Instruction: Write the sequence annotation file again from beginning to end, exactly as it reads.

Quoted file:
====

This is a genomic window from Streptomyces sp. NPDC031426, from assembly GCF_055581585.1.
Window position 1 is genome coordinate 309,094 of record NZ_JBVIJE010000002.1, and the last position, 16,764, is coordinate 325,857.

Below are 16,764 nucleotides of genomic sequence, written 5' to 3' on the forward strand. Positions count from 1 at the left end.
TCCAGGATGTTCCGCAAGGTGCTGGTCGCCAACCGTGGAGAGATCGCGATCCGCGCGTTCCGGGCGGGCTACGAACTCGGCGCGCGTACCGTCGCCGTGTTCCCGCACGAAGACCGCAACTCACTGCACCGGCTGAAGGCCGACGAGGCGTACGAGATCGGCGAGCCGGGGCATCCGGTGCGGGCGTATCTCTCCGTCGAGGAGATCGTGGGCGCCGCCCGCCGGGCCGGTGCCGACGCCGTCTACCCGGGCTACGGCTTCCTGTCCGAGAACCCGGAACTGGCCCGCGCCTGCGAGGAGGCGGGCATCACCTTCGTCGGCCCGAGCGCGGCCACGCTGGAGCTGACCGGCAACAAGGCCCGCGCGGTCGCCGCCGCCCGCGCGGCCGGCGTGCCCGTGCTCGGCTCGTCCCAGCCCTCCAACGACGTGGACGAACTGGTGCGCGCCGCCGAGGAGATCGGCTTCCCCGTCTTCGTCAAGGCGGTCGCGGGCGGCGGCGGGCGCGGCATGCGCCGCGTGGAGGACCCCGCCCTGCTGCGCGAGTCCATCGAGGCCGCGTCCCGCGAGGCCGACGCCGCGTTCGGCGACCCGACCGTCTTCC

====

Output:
This is a genomic window from Streptomyces sp. NPDC031426, from assembly GCF_055581585.1.
Window position 1 is genome coordinate 309,094 of record NZ_JBVIJE010000002.1, and the last position, 16,764, is coordinate 325,857.

Below are 16,764 nucleotides of genomic sequence, written 5' to 3' on the forward strand. Positions count from 1 at the left end.
TCCAGGATGTTCCGCAAGGTGCTGGTCGCCAACCGTGGAGAGATCGCGATCCGCGCGTTCCGGGCGGGCTACGAACTCGGCGCGCGTACCGTCGCCGTGTTCCCGCACGAAGACCGCAACTCACTGCACCGGCTGAAGGCCGACGAGGCGTACGAGATCGGCGAGCCGGGGCATCCGGTGCGGGCGTATCTCTCCGTCGAGGAGATCGTGGGCGCCGCCCGCCGGGCCGGTGCCGACGCCGTCTACCCGGGCTACGGCTTCCTGTCCGAGAACCCGGAACTGGCCCGCGCCTGCGAGGAGGCGGGCATCACCTTCGTCGGCCCGAGCGCGGCCACGCTGGAGCTGACCGGCAACAAGGCCCGCGCGGTCGCCGCCGCCCGCGCGGCCGGCGTGCCCGTGCTCGGCTCGTCCCAGCCCTCCAACGACGTGGACGAACTGGTGCGCGCCGCCGAGGAGATCGGCTTCCCCGTCTTCGTCAAGGCGGTCGCGGGCGGCGGCGGGCGCGGCATGCGCCGCGTGGAGGACCCCGCCCTGCTGCGCGAGTCCATCGAGGCCGCGTCCCGCGAGGCCGACGCCGCGTTCGGCGACCCGACCGTCTTCC